If you look in the media or the journals, you will find information about how to build power and how to improve pitching velocities. But what is really underneath all of that is the foundation, and if you try to charge ahead and just build strength or just power without building a strong foundation, it's a one way route to injury.
When I train pitchers, I think of the mobility/stability model I first learned from Gray Cook, which goes something like this: if a joint is created for mobility, it will be surrounded by joints created for stability. So the pitcher must be able to create force capitalizing on mobility at the hips while maintaining enough stability in the torso to transfer that force through the stable scapula and the mobile shoulder, finally arriving at the ball (1). In this article, I will share my top foundation exercise for each area.
It's not news to anyone that the shoulder is one of the key areas for a pitcher to train. Many athletes will tell me, “Yeah, I work on my shoulder. I do external rotation and internal rotation for my rotator cuff.” But there's much more to it than that. When I think of shoulder health for a pitcher or any throwing/overhead athlete, I think of the muscles of the mid back, because they really are the “core” of the shoulder. So if the shoulder had a core, it would be the rhomboids, the mid and the lower fibers of the trapezius and the serratus anterior (2).
If these muscles are not functioning properly, then you are lacking shoulder control. You will see when you try the exercise I'm going to show you, you may have a hard time finding these muscles or figuring out how to turn them on. For some of you frankly, it's going to feel like you're trying to wiggle your ears. That's how hard it will be for you to key in on these muscles and get them to contract.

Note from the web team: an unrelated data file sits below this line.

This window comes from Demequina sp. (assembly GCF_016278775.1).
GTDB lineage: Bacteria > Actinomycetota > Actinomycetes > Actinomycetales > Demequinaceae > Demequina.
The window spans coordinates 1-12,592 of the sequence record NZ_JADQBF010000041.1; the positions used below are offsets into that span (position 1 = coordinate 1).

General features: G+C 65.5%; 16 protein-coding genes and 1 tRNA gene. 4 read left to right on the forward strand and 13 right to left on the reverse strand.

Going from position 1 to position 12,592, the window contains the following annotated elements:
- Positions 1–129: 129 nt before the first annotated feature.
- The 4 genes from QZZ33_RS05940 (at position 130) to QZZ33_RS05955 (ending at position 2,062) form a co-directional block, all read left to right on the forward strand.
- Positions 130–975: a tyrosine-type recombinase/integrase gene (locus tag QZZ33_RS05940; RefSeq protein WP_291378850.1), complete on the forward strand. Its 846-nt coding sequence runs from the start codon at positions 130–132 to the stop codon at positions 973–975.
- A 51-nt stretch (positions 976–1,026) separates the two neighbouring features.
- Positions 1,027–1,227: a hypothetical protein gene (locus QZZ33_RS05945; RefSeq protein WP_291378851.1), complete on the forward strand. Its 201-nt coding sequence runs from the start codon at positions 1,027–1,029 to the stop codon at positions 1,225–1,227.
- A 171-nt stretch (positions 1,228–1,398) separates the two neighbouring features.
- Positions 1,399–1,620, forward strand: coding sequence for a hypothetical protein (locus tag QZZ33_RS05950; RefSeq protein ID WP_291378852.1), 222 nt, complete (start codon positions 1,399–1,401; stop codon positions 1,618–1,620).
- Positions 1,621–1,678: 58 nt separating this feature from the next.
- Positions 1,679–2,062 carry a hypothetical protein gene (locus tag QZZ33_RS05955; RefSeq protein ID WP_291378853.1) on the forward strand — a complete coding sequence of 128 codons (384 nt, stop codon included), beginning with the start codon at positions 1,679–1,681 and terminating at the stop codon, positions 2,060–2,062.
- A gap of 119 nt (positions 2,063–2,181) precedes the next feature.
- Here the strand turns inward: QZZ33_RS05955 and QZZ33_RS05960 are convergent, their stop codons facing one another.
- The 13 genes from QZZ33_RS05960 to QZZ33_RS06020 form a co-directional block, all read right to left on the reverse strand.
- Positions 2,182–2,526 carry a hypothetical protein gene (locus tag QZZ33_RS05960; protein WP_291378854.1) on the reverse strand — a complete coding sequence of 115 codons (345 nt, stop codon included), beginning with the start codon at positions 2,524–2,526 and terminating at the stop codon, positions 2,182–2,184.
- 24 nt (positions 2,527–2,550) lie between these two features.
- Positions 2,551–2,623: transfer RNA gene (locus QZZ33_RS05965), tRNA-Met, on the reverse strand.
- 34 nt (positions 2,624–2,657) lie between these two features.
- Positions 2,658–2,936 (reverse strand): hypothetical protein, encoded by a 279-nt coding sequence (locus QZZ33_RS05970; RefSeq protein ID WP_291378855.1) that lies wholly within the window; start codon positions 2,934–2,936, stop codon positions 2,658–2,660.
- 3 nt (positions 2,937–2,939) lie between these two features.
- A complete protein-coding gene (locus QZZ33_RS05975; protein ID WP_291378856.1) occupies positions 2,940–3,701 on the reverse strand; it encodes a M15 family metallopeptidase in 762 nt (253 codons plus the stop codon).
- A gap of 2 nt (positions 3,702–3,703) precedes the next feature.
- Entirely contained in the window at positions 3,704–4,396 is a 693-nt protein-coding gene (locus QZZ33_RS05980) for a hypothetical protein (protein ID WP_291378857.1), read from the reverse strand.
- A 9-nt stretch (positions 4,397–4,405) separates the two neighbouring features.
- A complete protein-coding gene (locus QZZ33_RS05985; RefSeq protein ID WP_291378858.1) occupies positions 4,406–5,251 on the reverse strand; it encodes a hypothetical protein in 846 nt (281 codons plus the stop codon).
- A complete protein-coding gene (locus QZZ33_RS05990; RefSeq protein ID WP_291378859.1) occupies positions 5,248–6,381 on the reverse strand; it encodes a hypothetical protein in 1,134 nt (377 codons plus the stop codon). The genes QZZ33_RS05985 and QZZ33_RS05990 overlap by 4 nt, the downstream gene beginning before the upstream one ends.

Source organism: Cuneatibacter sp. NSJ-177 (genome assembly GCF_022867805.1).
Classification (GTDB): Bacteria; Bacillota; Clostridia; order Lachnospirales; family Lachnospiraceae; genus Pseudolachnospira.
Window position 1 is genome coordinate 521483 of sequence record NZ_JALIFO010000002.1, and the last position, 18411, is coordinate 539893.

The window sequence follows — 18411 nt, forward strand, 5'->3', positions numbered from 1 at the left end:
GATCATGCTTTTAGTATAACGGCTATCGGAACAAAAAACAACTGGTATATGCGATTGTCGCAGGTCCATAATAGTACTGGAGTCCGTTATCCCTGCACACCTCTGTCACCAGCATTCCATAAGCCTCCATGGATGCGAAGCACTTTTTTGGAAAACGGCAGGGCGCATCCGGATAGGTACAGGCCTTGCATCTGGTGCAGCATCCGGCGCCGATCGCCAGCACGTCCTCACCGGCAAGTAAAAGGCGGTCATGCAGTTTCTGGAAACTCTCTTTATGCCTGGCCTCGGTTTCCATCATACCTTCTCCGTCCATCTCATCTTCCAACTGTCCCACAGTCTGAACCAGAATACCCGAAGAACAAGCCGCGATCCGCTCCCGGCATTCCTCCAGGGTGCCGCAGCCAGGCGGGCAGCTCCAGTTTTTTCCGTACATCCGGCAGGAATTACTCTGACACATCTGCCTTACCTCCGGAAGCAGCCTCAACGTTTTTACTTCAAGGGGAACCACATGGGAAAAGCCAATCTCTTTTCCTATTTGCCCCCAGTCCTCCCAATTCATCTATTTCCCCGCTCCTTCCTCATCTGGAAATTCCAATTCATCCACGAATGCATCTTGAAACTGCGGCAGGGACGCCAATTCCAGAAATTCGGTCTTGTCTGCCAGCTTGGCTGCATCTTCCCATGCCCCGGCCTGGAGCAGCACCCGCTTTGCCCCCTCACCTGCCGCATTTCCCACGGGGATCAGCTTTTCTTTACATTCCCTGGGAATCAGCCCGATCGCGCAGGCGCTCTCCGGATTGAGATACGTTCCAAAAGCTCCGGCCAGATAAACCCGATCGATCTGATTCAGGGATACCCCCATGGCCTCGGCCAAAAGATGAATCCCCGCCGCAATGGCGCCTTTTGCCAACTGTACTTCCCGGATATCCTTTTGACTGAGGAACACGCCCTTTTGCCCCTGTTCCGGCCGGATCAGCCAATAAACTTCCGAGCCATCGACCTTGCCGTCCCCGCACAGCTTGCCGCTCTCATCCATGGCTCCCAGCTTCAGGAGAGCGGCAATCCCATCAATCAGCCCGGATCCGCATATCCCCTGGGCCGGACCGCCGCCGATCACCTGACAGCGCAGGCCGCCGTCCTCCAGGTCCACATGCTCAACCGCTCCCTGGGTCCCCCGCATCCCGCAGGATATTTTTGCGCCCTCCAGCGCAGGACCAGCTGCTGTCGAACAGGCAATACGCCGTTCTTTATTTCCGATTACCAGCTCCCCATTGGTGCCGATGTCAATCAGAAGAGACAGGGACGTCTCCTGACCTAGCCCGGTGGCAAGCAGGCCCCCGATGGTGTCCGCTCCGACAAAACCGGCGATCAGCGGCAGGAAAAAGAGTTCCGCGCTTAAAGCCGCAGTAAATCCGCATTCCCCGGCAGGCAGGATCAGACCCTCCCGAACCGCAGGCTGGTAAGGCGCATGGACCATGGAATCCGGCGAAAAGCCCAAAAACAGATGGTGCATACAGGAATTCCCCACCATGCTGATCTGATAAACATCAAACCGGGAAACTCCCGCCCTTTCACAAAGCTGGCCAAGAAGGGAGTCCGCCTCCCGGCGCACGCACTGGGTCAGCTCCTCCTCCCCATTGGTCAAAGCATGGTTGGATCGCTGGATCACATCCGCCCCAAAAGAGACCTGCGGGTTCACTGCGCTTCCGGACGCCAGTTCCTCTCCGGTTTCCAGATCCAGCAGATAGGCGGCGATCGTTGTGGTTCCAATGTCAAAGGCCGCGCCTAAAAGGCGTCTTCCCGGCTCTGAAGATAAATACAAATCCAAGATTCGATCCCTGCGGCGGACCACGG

If these scapular stabilizers do not have some strength and more importantly some smarts behind them, then you are going to be in real trouble because they are the ones responsible for controlling and decelerating the shoulder blade as you go through the pitching motion.
The only shoulder exercise I'm going to give you right now is the scapular squeeze. To do this exercise, you will lie face down with your arms at your sides. From this position, you are going to try to squeeze your shoulder blades down and in slightly, so down and towards your spine slightly with a gentle contraction (see in the photo below – squeeze where you see the yellow arrow).